“I want to learn my craft, compete with the best of them, and serve my Lord with the excellence He gives me.” That desire to serve the Lord led Jeannette to build Grace Theater, home of the A.D. Players, where as an actress she starred in DRIVING MISS DAISY, LETTICE AND LOVAGE, THE GLASS MENAGERIE, THE IMPORTANCE OF BEING EARNEST, and THE TRIP TO BOUNTIFUL.

A pivotal moment in Jeannette’s professional acting career came with a call from World Wide Pictures, the film ministry of the Billy Graham Evangelistic Association, with the news she was chosen to play the part of “one of the greatest of God’s heroes,” Corrie ten Boom in THE HIDING PLACE, starring alongside Eileen Heckart, Julie Harris and Arthur O’Connell. THE HIDING PLACE, based on the autobiographical book of the same name, recounted Corrie ten Boom and her family’s sheltering of the Jews in Holland during the Holocaust and the family’s imprisonment in a Nazi concentration camp. Jeannette said of that experience, “…this filming was more than a story, it was a life lived again with the hurts and heroes that had survived it, watching it unfolding…accounting its scars like fresh wounds.” For her work in THE HIDING PLACE, Jeannette Clift George was nominated for a Golden Globe Award by the Hollywood Foreign Press Association, a Golden Apple Award by the Hollywood Women’s Press Club, and as Most Promising Newcomer by the British Academy of Arts and Sciences.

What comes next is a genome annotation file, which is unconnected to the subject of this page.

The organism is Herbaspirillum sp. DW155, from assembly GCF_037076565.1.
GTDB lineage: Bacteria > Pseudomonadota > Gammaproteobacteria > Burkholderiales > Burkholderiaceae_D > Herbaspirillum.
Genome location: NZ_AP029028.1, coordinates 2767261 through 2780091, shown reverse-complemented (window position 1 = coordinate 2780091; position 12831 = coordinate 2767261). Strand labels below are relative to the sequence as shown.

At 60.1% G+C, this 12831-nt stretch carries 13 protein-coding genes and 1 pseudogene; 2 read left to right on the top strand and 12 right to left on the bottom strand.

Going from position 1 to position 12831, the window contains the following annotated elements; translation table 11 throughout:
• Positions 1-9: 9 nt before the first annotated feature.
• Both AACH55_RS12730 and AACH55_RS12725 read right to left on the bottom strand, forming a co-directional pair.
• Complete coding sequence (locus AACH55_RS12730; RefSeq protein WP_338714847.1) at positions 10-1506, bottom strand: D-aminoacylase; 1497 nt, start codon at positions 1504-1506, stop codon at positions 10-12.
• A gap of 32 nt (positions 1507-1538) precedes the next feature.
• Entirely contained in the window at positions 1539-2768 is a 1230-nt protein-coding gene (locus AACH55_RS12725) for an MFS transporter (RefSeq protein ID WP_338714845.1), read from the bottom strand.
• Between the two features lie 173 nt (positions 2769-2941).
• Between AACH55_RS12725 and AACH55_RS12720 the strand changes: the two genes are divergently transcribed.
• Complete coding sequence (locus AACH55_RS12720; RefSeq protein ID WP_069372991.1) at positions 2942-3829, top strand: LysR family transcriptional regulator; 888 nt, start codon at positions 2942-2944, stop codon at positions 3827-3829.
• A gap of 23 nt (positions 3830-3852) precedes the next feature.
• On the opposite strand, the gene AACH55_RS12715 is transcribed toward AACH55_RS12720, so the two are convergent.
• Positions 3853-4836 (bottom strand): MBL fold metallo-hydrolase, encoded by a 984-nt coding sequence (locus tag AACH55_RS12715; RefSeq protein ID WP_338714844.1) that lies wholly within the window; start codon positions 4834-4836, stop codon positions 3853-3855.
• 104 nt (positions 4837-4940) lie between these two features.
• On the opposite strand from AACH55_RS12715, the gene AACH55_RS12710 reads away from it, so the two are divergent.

During the time of filming THE HIDING PLACE, Billy and Ruth Graham and their family became Jeannette’s lifelong friends. Their daughter, Ruth Graham, said, “Jeannette Clift George was a treasure on and off the stage. She was a great friend to both of my parents, Billy and Ruth Bell Graham. But, especially for Mother.

My mother trusted their friendship perhaps as none other. Their friendship was a safe place for both – where confidences could be shared, silliness enjoyed and the scriptures explored. They shared their hearts. They were old-fashioned “girlfriends”. A lovely gift to both of them who so often had to be in the limelight.

Jeannette occupied a unique place in my mother’s heart – all our hearts.”

The vision of THE HIDING PLACE gave Jeannette eyes to see the future, “I look forward to a time when Christian film, Christian theater, Christian television, will have an accepted and honored place in the media. That time has been brought closer by the film THE HIDING PLACE and offerings of like craftsmanship.” This film, shown around the world, translated into foreign languages, continues to touch lives with the touch of God. “She [Corrie ten Boom] learned the reality of God’s love in the reality of Ravensbruck and presented God’s Good News reality to a world that desperately needed the Good News of Truth.” When Jeannette answered God’s call with “Here am I. Send me” she became an active conduit of God’s Good News.